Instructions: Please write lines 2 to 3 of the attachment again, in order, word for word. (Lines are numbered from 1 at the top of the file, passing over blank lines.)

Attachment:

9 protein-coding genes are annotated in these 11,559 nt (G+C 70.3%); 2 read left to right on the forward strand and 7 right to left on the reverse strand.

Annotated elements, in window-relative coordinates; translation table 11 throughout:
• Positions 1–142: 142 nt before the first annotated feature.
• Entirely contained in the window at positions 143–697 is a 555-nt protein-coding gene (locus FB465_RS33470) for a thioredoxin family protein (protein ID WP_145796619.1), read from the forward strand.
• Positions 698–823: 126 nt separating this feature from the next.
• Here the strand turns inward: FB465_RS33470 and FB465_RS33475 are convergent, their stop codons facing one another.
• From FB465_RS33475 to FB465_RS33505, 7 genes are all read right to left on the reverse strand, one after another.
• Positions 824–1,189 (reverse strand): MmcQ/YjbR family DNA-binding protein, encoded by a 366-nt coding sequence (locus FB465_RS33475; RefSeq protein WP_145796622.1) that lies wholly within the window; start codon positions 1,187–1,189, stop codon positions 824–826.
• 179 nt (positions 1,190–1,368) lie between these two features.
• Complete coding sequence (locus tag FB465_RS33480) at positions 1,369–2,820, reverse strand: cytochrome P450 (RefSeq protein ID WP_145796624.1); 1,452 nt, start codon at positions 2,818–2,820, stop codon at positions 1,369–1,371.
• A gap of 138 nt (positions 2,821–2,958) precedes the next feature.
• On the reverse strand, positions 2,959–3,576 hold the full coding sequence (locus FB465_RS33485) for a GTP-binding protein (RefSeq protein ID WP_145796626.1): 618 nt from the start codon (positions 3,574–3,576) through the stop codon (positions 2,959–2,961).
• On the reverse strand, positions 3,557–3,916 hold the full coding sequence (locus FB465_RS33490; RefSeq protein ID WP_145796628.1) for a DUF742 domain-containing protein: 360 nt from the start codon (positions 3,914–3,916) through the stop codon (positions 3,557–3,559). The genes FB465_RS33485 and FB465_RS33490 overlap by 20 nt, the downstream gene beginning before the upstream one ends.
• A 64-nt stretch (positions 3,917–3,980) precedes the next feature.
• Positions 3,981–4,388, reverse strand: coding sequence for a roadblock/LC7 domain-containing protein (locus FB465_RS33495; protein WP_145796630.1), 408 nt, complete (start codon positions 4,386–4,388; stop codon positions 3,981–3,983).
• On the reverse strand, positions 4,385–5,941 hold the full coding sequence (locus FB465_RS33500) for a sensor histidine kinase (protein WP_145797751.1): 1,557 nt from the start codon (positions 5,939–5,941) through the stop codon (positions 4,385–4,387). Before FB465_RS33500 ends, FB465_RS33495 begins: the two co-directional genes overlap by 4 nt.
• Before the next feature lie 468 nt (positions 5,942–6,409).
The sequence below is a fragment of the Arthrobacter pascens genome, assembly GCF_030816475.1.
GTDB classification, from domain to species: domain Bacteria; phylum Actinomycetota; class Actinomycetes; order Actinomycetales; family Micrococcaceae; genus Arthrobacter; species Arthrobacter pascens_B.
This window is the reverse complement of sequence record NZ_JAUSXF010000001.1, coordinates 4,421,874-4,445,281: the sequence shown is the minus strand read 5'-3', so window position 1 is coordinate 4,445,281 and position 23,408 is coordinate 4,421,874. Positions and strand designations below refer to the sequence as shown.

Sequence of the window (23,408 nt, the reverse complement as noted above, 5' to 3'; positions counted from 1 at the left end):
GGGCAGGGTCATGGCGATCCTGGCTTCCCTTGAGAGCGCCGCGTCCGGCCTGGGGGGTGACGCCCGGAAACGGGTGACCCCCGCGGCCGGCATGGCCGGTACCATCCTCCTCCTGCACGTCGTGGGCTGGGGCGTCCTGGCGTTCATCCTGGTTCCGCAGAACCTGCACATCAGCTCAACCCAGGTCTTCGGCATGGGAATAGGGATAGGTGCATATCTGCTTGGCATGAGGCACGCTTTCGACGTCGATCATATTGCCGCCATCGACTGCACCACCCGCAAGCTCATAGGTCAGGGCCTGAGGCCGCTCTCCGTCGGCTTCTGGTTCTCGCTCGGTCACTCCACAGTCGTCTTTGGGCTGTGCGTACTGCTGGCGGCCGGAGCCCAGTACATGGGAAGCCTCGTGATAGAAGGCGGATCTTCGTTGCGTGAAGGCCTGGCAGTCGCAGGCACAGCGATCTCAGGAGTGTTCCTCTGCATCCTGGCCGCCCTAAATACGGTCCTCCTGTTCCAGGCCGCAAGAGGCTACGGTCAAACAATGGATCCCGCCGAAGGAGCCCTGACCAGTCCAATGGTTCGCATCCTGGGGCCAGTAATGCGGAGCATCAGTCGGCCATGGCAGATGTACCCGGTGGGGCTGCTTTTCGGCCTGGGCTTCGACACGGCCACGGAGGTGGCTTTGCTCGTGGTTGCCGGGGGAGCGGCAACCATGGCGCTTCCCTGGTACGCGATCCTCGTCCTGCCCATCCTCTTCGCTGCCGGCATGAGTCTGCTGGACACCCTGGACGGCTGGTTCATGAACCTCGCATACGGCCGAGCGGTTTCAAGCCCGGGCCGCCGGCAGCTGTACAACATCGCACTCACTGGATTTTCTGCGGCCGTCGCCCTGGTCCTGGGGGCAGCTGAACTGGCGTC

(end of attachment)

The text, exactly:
Annotated elements, in window-relative coordinates; translation table 11 throughout:
• Positions 1–142: 142 nt before the first annotated feature.